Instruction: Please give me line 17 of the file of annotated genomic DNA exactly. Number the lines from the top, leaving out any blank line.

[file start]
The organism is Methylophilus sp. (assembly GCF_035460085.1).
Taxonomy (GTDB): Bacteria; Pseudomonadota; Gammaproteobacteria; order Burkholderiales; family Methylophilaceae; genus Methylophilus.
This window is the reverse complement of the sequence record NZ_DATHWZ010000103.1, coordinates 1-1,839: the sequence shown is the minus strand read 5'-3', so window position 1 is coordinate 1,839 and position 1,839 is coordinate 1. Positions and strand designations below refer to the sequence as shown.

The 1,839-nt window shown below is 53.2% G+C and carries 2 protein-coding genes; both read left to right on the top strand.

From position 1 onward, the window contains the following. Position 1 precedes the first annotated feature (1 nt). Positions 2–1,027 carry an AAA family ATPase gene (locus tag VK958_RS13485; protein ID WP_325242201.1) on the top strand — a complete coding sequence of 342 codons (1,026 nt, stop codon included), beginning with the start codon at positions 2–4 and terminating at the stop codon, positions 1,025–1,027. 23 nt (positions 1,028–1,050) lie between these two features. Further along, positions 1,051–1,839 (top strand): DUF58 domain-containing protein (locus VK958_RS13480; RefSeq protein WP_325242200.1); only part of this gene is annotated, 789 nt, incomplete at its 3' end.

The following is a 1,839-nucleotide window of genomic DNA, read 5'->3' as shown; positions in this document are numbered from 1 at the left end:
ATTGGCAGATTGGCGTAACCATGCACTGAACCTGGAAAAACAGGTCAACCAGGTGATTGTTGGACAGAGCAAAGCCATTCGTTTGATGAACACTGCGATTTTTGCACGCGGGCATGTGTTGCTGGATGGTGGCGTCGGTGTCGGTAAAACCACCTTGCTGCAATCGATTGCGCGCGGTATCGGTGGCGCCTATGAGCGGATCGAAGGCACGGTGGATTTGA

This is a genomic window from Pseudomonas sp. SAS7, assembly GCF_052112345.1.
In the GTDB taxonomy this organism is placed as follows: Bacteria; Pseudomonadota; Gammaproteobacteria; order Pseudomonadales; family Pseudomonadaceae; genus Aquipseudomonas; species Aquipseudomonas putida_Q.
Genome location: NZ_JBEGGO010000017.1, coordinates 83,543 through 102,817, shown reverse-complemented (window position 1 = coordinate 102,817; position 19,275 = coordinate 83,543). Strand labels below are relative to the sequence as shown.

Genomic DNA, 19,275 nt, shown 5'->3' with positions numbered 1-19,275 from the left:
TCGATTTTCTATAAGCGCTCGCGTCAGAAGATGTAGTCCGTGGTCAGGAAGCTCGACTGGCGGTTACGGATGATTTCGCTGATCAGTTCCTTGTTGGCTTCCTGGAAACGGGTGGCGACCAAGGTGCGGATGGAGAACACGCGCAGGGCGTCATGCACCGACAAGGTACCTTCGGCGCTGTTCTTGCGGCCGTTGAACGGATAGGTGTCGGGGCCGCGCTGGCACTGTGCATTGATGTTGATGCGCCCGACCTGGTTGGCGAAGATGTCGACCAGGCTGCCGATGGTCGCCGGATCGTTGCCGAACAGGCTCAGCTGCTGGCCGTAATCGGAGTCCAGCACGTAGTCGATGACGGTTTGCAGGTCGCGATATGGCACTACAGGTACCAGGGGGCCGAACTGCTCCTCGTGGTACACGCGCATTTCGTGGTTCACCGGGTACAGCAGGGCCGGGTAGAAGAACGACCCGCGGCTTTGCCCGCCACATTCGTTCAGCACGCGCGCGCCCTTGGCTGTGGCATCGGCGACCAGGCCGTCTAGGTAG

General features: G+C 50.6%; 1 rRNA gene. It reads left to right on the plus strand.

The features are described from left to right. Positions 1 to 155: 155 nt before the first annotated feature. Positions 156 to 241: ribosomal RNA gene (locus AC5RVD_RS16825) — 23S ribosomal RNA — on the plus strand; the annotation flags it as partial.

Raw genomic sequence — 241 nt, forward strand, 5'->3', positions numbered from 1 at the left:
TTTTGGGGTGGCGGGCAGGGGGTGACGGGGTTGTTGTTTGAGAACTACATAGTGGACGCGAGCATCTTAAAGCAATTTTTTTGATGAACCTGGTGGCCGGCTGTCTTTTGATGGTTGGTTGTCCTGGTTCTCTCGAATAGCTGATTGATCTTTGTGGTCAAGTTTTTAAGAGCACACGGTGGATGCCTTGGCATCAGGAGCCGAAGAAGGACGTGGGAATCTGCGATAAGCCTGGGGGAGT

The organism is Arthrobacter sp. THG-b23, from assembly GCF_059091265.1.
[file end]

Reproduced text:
The organism is Arthrobacter sp. THG-b23, from assembly GCF_059091265.1.